Secondhand Smoke (SHS) includes smoke from a burning cigarette, cigar or pipe as well as smoke that has been exhaled by someone using these products. SHS contains more than 7,000 chemicals, including more than 250 which are toxic or known to cause cancer. Exposure to SHS among children has been linked to ear infections, increased severity of asthma symptoms, respiratory symptoms and infections, and increased risk of Sudden Infant Death Syndrome (SIDS).1,2 According to the Surgeon General, there is no safe level of SHS exposure for children; even brief periods can be harmful.2
In 2009-2010, 29.9 percent of children aged 3-11 years and 31.0 percent of children aged 12-19 years were exposed to SHS, representing nearly 5.5 and 4.4 million children, respectively, in each age group (data not shown in graph images or in data tables on this site). Children were identified as having been exposed to SHS if they had a serum cotinine level greater than or equal to 0.05 ng/mL and less than or equal to 10 ng/mL. Exposure to SHS among children aged 3-19 years varied by poverty and race/ethnicity. More than 45 percent of children living in households with incomes below 100 percent of poverty were exposed to SHS compared to 17.2 percent of children living in households with incomes above 300 percent of poverty. Non-Hispanic Black children were most likely to have been exposed to SHS (50.2 percent) compared to less than 30 percent among children of all other racial/ethnic groups (data not shown in graph images or in data tables on this site).
Environmental contaminants to the air, water, food, and soil can adversely affect children's health and development. Children are particularly vulnerable to environmental toxins because they may be exposed to relatively higher amounts of contaminants than adults through engagement in developmentally-appropriate activities, such as putting their hands in their mouths or playing on the ground, and because their organs are still developing.3,4 One example of a common environmental exposure among children is lead, which can cause delays in children's cognitive development and attention deficit disorders. Since lead was removed from gasoline, the major source of lead exposure is contaminated dust, paint, and soil. There is no safe level of lead in blood, but a blood lead level of 10 micrograms per deciliter (μg/dL) is considered elevated. In 2009-2010, 50 percent of children aged 1-5 had lead levels below 1.2 μg/dL, and 95 percent of children had levels below 3.4 μg/dL (data not shown in graph images or in data tables on this site). These levels represented a decline of 66 percent and 72 percent, respectively, from those reported in 1988-1991.5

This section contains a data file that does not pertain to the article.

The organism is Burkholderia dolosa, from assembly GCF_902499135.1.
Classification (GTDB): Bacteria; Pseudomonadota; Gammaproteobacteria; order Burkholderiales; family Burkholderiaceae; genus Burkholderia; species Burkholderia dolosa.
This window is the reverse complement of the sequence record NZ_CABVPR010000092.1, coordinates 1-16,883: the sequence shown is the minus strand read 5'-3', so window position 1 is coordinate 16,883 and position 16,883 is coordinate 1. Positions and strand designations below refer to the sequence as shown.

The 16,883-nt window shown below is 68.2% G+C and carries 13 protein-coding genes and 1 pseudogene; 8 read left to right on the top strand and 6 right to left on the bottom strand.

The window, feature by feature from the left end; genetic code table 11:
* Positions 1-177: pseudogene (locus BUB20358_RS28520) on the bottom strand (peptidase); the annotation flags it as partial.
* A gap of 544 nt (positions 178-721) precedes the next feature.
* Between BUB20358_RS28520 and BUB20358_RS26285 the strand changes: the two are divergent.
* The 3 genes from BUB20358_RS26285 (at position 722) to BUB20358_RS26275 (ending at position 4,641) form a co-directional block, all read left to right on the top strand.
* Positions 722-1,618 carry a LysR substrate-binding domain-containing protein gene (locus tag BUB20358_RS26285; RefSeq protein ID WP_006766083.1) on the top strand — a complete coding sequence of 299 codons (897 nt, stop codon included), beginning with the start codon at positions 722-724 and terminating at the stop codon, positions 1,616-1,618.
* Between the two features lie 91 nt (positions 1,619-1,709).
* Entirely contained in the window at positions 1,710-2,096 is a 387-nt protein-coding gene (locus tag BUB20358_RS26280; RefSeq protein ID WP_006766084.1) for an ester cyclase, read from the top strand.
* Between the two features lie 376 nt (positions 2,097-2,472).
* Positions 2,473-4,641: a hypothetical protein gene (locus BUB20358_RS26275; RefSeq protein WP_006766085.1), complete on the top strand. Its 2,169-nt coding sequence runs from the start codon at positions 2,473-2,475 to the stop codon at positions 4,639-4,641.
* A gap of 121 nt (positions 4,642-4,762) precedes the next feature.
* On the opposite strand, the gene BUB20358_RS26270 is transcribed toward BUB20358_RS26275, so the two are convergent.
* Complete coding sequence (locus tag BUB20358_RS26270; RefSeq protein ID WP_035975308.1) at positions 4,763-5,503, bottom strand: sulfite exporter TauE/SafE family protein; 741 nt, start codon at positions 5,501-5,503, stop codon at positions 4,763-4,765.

1 Centers for Disease Control and Prevention. Smoking and Tobacco Use: Secondhand Smoke Facts. Accessed: August 30, 2012.
2 Children and Secondhand Smoke Exposure – Excerpts from The Health Consequences of Involuntary Exposure to Tobacco Smoke: A Report of the Surgeon General, 2007. Accessed: August 30, 2012.
3 Environmental Protection Agency. America's Children and the Environment: Background. Accessed: September 4, 2012.
4 National Institute of Environmental Health Sciences. Children's Health. Accessed: September 4, 2012.
5 U.S. Environmental Protection Agency. America's Children and the Environment, Third Edition (forthcoming).
This image is described in the Data section.
|Poverty Level**||Percent of Children|
|*Defined as having a serum cotinine level greater than or equal to 0.05 ng/mL and less than or equal to 10 ng/ml.
**Poverty guideline defined by the U.S. Department of Health and Human Services was $22,050 for a family of four in 2010.
Source: Centers for Disease Control and Prevention, National Health and Nutrition Examination Survey 2009-2010. Analysis conducted by the Maternal and Child Health Information Resource Center.
|Less than 100% of Poverty||46.0|
|100-199% of Poverty||39.8|
|200-299% of Poverty||31.5|
|300% or More of Poverty||17.2|